he takes ya’aleh in Gen 2:6 (used in the context of mtr and 'eres) as a hiphil

with God as the subject for the following reasons: 1) Ps 135:7 and Jer 10:13

use the hiphil of ‘lh + "clouds" as the direct object with God as subject in

the context of matar and 'eres, and thus the legitimacy of collocating the

hiphil of dh + "clouds" is established, 2) God is the subject of the preceding

himtir (Gen 2:5) and the following wayyiser ("formed;" v 7), so continuity of

the subject would result,24 and most significantly 3) God would be the


Pseudo Jonathan says, "But a cloud of glory came down from beneath the throne of glory, and was

filled with water from the ocean, went up again from the earth, and sent rain down and

watered the whole surface of the ground;" periphrastic elements are italicized in Michael Maher,

trans. Targum Pseudo Jonathan: Genesis (The Aramaic Bible IA; Collegeville, MN: The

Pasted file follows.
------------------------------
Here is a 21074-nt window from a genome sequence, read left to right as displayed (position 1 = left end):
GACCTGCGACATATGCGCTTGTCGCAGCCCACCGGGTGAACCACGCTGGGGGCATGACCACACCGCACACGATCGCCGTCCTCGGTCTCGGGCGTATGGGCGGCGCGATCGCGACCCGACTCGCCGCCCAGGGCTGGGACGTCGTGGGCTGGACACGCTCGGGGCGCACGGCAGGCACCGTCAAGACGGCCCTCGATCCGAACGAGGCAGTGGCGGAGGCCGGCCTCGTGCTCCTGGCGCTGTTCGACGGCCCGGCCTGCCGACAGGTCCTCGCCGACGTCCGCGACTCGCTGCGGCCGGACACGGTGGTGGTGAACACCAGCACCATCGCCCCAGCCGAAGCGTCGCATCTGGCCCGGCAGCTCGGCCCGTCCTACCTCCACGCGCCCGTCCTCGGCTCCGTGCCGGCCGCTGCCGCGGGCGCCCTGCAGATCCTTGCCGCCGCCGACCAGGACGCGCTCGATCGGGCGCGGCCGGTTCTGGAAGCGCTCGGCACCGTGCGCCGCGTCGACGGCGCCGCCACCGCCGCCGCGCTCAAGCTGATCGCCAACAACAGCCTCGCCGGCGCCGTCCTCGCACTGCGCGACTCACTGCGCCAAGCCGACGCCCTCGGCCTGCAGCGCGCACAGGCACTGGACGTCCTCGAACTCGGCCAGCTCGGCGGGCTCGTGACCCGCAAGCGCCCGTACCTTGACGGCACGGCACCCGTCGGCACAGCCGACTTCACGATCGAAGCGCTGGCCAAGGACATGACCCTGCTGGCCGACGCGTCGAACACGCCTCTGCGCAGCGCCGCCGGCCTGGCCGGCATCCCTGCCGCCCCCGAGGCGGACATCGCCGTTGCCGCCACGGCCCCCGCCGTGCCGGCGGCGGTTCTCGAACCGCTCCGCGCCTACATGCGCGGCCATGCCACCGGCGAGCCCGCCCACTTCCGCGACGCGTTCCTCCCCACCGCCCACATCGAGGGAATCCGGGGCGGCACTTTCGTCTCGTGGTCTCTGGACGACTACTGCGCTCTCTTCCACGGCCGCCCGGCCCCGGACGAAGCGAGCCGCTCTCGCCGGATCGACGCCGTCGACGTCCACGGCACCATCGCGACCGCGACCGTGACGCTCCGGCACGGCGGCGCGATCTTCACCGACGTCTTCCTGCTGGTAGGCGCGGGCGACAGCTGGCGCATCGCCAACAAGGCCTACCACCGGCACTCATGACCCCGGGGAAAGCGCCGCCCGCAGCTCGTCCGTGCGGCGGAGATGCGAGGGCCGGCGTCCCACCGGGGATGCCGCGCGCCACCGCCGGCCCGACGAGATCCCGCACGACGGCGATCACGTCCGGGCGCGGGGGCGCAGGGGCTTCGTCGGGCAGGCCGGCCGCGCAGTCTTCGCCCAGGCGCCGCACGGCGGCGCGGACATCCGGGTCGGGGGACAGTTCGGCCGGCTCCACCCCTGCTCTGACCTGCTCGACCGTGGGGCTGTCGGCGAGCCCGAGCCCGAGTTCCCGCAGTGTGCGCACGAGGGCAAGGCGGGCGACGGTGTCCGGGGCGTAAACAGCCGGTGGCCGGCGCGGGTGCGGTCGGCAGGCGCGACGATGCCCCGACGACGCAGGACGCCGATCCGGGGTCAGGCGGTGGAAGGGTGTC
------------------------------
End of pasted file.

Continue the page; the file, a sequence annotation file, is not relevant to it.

Liturgical Press, 1992), 1A.22.

   22 Tsumura, Earth, 93.

   23 Dahood, "Rain Cloud," 536.

    24 While continuity of the subject is not required (see 2:21 and Collins, "Exegetical-

theological Notes," 13 n79), such continuity is a consideration along with the other two factors.

BECAUSE IT HAD RAINED                                   9


explicit solver of both the problem of no rain and the problem of no cultiva-

tor--God caused the rain clouds to rise and God formed the cultivator.

A second objection to taking ‘ed as a reference to rain (cloud) would be

that Gen 2:10 says a "river" watered the garden, not rain. In fact, the

repetition of the hiphil of sqh in v 6 and v 10 is part of an argument for taking

ed as a reference to the river of v 10.25 The repetition, however, can be

explained as a means of connecting the source ("rain clouds;" v 6) with the